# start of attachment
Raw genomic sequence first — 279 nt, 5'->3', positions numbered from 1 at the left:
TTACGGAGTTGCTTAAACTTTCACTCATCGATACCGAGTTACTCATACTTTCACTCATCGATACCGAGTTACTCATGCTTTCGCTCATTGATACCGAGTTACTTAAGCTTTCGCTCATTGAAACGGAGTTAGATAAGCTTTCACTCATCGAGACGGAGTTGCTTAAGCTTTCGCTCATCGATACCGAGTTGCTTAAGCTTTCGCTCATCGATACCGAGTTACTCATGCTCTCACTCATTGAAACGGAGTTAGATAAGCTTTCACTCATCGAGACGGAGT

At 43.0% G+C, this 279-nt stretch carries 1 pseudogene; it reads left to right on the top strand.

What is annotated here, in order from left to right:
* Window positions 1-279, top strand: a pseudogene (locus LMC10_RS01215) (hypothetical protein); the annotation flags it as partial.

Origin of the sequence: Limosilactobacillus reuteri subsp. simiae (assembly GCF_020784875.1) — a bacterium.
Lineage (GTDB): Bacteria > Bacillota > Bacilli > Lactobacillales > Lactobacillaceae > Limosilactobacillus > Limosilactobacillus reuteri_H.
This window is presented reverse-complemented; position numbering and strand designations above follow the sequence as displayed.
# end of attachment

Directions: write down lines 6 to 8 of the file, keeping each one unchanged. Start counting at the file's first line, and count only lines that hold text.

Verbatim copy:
Origin of the sequence: Limosilactobacillus reuteri subsp. simiae (assembly GCF_020784875.1) — a bacterium.
Lineage (GTDB): Bacteria > Bacillota > Bacilli > Lactobacillales > Lactobacillaceae > Limosilactobacillus > Limosilactobacillus reuteri_H.
This window is presented reverse-complemented; position numbering and strand designations above follow the sequence as displayed.